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In Picture: Is the Gateway National Park Dump? We treat our water and air as such.

April 14, 2014

For over 200 years, dry garbage was used to fill waterways and wetlands, creating tens of thousands of acres of “valuable” waterfront real estate, including most of lower Manhattan, the Red Hook shoreline of Brooklyn, and almost the entire northern and southern fringes of both Kings and Queens Counties, upon which our airports were built.

..I think i’m pretty familiar with many polluted and toxic sites of New York City (and around the world), but walking on the Brooklyn side of Gateway National Park eroded beach, south of Marine Parkway Bridge, which less than two years ago Hurricane Sandy submerged into the water and exposed what use to be landfill, makes me sad the way many sad social justice issues do.

I’ve seen NYC beaches literally covered with dead clams and oysters, i’ve seen beaches covered with black tar rocks. I’ve seen mass die-off of Horseshoe Crabs, I’ve seen New York beaches when sewage treatment plant wasn’t working and all waste water was discharged directly into the ocean. I was on Rockaway when Hurricane Sandy hit Fort Tilden Beach and I spend time cleaning the beach afterwards.

I use the beaches for recreational purposes throughout the years, but walking on thousands of bottles, jars, sharp crushed glass, tires, plastic objects, industrial waste, but mainly beach covered in glass makes me sad.

It makes me think of all of the wetlands and beaches of New York City that were turned into landfills, buried under tons of waste, filled to the max, and covered with grass. Now we export our trash to burry wetlands and valleys in other countries.
In the mean time old landfills are getting eroded. They are polluting environment and leaking chemicals into our waters.

The only positive thing about this awful place is seeing smiling packs of young women and couples calling themselves “Bottle Bandits.” They are browsing through the sea of bottles, digging them out of mud and comparing them with each other.
Apparently these bottles are just like this landfill, pretty old and young people who are already struggling to sustain themselves in this economy, are able to sell them to other collectors, and grow their own collection of old and unusual glass bottles. (See pictures bellow)

Here are some of the chemicals found in New York Harbor surroundings:

Between 1947 and 1977, General Electric dumped an estimated 1.3 million pounds of polychlorinated biphenyls (PCBs) into the Hudson River. GE’s PCBs are now found in sediment, water and wildlife throughout the Hudson River ecosystem. They are also found in people. PCB is a carcinogens. In humans, PCB exposure has been scientifically linked to cancer, developmental and reproductive abnormalities, endocrine disruption, neurological dysfunction, and compromised immune systems.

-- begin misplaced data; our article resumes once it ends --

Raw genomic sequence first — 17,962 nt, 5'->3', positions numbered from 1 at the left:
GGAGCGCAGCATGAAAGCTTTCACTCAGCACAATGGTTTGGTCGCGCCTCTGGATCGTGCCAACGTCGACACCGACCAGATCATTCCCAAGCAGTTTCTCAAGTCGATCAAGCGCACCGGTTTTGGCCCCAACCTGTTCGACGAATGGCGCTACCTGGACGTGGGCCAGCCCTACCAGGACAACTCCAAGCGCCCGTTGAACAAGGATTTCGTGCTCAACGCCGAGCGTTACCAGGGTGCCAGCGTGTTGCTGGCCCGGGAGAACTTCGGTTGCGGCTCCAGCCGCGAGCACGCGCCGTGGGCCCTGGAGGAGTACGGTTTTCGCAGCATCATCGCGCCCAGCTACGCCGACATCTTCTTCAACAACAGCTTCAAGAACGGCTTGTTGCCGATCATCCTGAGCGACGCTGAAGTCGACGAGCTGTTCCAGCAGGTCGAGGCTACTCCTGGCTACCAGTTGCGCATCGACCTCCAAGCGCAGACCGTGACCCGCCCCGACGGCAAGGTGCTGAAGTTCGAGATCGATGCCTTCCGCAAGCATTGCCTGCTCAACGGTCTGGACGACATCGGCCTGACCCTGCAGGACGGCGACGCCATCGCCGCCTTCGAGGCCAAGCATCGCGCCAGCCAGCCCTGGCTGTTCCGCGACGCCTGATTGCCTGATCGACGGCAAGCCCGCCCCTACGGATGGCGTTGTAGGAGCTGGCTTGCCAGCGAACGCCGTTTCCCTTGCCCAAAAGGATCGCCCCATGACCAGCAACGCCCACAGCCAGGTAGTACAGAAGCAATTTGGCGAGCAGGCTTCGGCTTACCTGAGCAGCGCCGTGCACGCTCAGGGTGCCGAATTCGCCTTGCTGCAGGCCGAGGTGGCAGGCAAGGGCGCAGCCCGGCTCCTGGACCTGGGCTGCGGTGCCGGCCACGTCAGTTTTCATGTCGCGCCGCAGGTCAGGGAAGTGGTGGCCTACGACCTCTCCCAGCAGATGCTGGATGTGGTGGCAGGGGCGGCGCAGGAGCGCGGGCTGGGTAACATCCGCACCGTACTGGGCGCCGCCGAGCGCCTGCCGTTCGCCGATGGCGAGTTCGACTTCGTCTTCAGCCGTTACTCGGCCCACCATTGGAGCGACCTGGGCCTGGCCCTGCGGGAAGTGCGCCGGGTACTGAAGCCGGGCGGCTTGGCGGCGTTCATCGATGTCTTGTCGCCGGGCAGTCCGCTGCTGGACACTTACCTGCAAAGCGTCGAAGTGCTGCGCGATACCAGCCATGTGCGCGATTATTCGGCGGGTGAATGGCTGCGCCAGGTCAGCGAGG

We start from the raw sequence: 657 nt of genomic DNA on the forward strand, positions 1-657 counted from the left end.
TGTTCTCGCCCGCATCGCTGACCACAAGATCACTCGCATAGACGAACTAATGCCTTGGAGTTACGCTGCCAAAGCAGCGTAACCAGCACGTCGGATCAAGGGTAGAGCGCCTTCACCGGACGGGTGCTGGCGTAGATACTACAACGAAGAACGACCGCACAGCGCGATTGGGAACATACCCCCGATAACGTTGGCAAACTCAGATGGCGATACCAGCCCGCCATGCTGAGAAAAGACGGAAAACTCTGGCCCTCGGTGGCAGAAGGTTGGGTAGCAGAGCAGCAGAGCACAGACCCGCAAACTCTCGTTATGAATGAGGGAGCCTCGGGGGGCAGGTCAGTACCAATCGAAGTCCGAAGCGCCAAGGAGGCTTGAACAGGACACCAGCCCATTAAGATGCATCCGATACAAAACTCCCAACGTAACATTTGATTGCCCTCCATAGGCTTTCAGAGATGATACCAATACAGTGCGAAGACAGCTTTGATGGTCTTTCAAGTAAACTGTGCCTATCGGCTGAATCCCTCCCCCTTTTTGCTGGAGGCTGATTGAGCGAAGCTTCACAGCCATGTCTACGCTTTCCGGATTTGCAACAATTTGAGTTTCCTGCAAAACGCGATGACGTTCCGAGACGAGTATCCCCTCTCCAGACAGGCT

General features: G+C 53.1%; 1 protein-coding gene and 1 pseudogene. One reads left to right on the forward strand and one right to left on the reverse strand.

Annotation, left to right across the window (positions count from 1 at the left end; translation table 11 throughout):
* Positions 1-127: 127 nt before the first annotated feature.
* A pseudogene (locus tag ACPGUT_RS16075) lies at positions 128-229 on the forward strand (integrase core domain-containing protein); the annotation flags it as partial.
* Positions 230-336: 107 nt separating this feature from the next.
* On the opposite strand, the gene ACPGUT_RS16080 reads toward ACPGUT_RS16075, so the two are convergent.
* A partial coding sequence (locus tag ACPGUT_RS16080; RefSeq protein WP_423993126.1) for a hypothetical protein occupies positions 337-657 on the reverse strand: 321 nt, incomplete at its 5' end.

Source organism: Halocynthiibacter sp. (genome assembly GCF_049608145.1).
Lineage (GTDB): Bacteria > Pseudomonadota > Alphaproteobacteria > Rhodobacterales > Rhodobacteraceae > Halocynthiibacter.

Mercury is a metal that occurs naturally in the environment as a silvery liquid or as a vapor. When items containing mercury, like thermometers, are dumped in the trash, some mercury will eventually enter the environment. Coal burning plants, cement plants and other industry also release mercury as a pollutant. Mercury and mercury compounds can be found in air, soil and water. Mercury is also found in fish in the form of methylmercury. Fish absorb methylmercury from water and from eating smaller creatures that contain methylmercury. In humans, exposure to high levels of metallic, inorganic or organic mercury can damage the nervous system and kidneys. Children and unborn babies whose nervous systems are still developing, may suffer brain damage, behavioral and developmental problems from exposure to methylmercury.

Cadmium is a naturally-occurring metal found in small amounts in soil and water. It is used in many industrial operations and in consumer products such as paints, plastics and batteries. Cadmium also occurs in foods, tobacco and can be found in fish and shellfish from some waters. Cadmium accumulates in the body, mainly in the kidneys, and with continued exposure can have effects on kidneys, bones and blood. In 1995, a Superfund cleanup removed cadmium-laden sediments discharged from a battery factory between 1953 and 1979 in Foundry Cove near Cold Spring.

Strontium-90 (Sr-90) is the latest of several radioactive isotopes, including tritium, cobalt, and cesium, to be discovered in groundwater wells or soil samples since a leak from the Indian Point 2 spent fuel pool was discovered in August 2005. Sr-90, one of the most toxic byproducts of nuclear power generation, is produced as a fission byproduct of uranium and plutonium. According to the United States Environmental Protection Agency (EPA), the isotope can enter the food chain when released into the environment. Human ingestion of strontium-90 – either by drinking water or eating contaminated food products – is absorbed from the gastrointestinal tract and concentrates in bone mass. Exposure to strontium-90 increases the risk of numerous diseases including bone cancer, leukemia, and soft tissue cancer. According to scholars at Northern Arizona University, strontium-90, which behaves like calcium, is accumulated by organisms and passed along a food chain magnifying with each link in the food chain. Consequently, top carnivores can accumulate very high concentrations of this radioactive isotope, even if only very low concentrations are released to the environment.
– See more at:

List of Superfund sites in New York

NYC Superfund Listings

Fresh Kills Landfill is on the western edge of Staten Island

New York’s Giant, Beautiful New Park, Built Atop a Landfill, Makes New York City Millions

Garbage Land, by Elizabeth Royte, On the secret trail of New York’s trash

















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